Top floor of library evacuated after bomb scare



    The entire sixth floor of the Harold B. Lee Library and the southwest corner of the fifth floor were evacuated Wednesday at 10:30 a.m. because of a suspicious package.

    Rylan Chan, a security guard at the library, was roving the fifth floor when he heard a faint beeping noise coming from an aisle of books.

    “I thought it was an alarm going off on a stopwatch, but the sound kept emanating from a book,” Chan said.

    Chan said he called for backup and Brad Brough, another security guard, called the police.

    Two University Police officers reported and were shown where the book was, Chan said.

    The Provo and Utah County bomb squad was also called in, and they determined with a portable X-ray machine that the book did contain a clock-like device with no explosive danger, said Carri Jenkins, University Communications.

    Library security handled the situation well, Jenkins said. She said the security guards made a wise decision not to touch the package.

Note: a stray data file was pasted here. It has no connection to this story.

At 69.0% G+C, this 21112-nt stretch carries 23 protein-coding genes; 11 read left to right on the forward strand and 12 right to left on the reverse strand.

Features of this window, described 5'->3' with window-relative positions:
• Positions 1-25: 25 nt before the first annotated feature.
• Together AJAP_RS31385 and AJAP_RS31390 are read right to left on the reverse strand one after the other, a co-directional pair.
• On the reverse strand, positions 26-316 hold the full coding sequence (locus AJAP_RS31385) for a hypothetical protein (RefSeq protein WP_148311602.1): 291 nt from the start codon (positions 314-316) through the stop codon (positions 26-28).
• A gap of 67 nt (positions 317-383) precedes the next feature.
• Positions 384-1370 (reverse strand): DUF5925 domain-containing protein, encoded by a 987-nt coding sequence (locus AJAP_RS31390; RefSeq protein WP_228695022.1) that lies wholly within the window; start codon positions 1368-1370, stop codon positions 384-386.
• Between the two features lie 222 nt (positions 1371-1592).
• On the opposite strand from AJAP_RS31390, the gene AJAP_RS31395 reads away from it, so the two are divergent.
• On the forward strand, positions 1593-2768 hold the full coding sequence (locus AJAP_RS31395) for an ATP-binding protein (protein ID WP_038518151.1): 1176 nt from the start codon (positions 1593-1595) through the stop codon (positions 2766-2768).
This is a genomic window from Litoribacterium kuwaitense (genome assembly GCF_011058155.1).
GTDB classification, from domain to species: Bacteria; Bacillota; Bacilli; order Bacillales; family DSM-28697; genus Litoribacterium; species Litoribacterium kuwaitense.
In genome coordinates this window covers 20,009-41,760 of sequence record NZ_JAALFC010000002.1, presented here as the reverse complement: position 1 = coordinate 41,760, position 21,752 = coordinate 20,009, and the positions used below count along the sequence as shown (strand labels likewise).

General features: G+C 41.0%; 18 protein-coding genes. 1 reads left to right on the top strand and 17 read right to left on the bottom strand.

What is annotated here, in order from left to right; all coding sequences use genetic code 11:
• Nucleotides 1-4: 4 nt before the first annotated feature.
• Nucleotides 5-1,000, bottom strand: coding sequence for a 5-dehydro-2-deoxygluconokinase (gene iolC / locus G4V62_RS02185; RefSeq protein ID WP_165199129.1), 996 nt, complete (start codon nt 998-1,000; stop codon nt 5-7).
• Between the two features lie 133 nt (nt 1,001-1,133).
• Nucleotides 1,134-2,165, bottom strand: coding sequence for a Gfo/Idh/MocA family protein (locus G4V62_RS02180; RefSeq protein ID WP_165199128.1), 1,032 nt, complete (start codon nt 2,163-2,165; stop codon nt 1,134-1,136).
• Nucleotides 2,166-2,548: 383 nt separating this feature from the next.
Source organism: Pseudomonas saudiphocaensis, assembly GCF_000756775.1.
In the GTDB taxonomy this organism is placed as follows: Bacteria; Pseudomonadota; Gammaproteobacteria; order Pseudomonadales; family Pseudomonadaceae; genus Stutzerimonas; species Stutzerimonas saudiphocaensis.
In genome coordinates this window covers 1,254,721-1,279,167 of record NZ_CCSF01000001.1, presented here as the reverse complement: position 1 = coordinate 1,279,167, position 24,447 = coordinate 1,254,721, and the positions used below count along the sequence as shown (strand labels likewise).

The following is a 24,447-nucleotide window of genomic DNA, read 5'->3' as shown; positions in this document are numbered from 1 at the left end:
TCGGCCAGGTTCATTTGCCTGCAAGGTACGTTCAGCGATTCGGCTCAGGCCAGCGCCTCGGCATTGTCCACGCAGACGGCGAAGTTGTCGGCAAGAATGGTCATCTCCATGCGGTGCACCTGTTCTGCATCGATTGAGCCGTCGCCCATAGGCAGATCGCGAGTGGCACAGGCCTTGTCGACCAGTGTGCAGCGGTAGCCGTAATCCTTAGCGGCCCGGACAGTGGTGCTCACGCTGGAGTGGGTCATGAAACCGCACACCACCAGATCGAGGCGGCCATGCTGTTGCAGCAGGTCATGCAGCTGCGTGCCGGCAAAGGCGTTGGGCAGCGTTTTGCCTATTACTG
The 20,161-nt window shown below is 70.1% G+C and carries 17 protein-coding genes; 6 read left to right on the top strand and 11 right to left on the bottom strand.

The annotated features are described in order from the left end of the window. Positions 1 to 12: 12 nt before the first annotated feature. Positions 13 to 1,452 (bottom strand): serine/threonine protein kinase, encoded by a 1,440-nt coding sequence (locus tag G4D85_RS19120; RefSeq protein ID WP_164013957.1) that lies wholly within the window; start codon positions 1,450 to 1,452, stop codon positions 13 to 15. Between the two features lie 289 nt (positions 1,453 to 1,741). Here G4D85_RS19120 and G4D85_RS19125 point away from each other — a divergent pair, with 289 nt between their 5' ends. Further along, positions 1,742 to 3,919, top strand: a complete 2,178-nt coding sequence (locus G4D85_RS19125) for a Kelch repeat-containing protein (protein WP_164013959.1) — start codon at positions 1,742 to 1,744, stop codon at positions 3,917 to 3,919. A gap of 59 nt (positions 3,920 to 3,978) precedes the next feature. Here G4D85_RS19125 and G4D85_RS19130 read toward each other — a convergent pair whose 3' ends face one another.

Brough said the University Police kept the security guards well informed of what was going on and had a calming effect on the situation.

    James Roberts, a library security guard, agreed.

    “The University Police handled the situation with precision and professionalism. That was the main reason I was as comfortable as I was,” he said.

    After it was determined that the book was safe to move, the area was secured and patrons were allowed back on the fifth and sixth floor around 1 p.m., Chan said.

    The book was not a BYU library book, and Provo city is conducting an investigation, Jenkins said.

    Chan said all the security guards and employees at the library have been made aware of the situation and what to look for.

    Darron Woolley, a library security guard and also an emergency medical technician, was on duty when the incident occurred and was called for back up.

    “It was a good thing it wasn’t a bomb, but ‘Whoa,!’if it had been. It’s sobering to think this person would’ve been willing to take innocent lives,” Woolley said.

    Chan said it made him realize that security at the library is legitimate.

    “In a way, situations like these really help us from becoming complacent–it keeps us on our toes. It also keeps us humble and alert in knowing that even BYU isn’t invulnerable,” Chan said.

    Sgt. Wayne Beck said library security will continue with the security program they have and will continue to educate patrons about possible dangerous situations.

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